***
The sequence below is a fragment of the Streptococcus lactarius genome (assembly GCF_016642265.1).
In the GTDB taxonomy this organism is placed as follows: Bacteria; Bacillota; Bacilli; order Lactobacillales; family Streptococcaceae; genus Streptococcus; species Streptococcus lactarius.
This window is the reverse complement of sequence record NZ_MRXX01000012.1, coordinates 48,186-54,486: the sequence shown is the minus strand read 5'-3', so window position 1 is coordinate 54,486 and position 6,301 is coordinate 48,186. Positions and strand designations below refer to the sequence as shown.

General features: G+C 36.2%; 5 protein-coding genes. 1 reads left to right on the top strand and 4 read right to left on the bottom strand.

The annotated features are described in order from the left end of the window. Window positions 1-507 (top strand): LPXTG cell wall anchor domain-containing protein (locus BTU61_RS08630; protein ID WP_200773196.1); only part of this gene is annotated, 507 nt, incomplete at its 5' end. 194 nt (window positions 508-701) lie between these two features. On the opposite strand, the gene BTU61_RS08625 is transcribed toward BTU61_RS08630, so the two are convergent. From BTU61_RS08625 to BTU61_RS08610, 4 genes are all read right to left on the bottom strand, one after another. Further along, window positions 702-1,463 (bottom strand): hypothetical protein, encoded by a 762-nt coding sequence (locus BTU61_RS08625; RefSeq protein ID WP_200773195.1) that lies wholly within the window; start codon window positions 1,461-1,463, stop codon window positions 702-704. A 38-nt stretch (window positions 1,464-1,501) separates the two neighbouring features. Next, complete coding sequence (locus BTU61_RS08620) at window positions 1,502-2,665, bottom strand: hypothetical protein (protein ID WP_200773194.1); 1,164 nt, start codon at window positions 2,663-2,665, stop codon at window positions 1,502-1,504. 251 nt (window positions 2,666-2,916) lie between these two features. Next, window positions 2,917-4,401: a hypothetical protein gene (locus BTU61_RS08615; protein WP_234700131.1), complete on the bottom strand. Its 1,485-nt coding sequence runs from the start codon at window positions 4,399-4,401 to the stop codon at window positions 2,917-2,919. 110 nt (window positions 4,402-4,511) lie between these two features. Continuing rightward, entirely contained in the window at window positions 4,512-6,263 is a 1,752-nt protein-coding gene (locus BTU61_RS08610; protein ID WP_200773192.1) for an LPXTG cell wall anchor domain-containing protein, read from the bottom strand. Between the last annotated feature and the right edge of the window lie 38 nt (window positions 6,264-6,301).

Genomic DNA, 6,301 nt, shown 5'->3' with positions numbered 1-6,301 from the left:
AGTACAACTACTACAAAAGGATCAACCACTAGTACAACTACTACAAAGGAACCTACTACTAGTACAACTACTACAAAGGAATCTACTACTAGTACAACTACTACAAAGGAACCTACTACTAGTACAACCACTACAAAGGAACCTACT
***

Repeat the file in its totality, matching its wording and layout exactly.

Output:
The sequence below is a fragment of the Streptococcus lactarius genome (assembly GCF_016642265.1).
In the GTDB taxonomy this organism is placed as follows: Bacteria; Bacillota; Bacilli; order Lactobacillales; family Streptococcaceae; genus Streptococcus; species Streptococcus lactarius.
This window is the reverse complement of sequence record NZ_MRXX01000012.1, coordinates 48,186-54,486: the sequence shown is the minus strand read 5'-3', so window position 1 is coordinate 54,486 and position 6,301 is coordinate 48,186. Positions and strand designations below refer to the sequence as shown.

General features: G+C 36.2%; 5 protein-coding genes. 1 reads left to right on the top strand and 4 read right to left on the bottom strand.

The annotated features are described in order from the left end of the window. Window positions 1-507 (top strand): LPXTG cell wall anchor domain-containing protein (locus BTU61_RS08630; protein ID WP_200773196.1); only part of this gene is annotated, 507 nt, incomplete at its 5' end. 194 nt (window positions 508-701) lie between these two features. On the opposite strand, the gene BTU61_RS08625 is transcribed toward BTU61_RS08630, so the two are convergent. From BTU61_RS08625 to BTU61_RS08610, 4 genes are all read right to left on the bottom strand, one after another. Further along, window positions 702-1,463 (bottom strand): hypothetical protein, encoded by a 762-nt coding sequence (locus BTU61_RS08625; RefSeq protein ID WP_200773195.1) that lies wholly within the window; start codon window positions 1,461-1,463, stop codon window positions 702-704. A 38-nt stretch (window positions 1,464-1,501) separates the two neighbouring features. Next, complete coding sequence (locus BTU61_RS08620) at window positions 1,502-2,665, bottom strand: hypothetical protein (protein ID WP_200773194.1); 1,164 nt, start codon at window positions 2,663-2,665, stop codon at window positions 1,502-1,504. 251 nt (window positions 2,666-2,916) lie between these two features. Next, window positions 2,917-4,401: a hypothetical protein gene (locus BTU61_RS08615; protein WP_234700131.1), complete on the bottom strand. Its 1,485-nt coding sequence runs from the start codon at window positions 4,399-4,401 to the stop codon at window positions 2,917-2,919. 110 nt (window positions 4,402-4,511) lie between these two features. Continuing rightward, entirely contained in the window at window positions 4,512-6,263 is a 1,752-nt protein-coding gene (locus BTU61_RS08610; protein ID WP_200773192.1) for an LPXTG cell wall anchor domain-containing protein, read from the bottom strand. Between the last annotated feature and the right edge of the window lie 38 nt (window positions 6,264-6,301).

Genomic DNA, 6,301 nt, shown 5'->3' with positions numbered 1-6,301 from the left:
AGTACAACTACTACAAAAGGATCAACCACTAGTACAACTACTACAAAGGAACCTACTACTAGTACAACTACTACAAAGGAATCTACTACTAGTACAACTACTACAAAGGAACCTACTACTAGTACAACCACTACAAAGGAACCTACT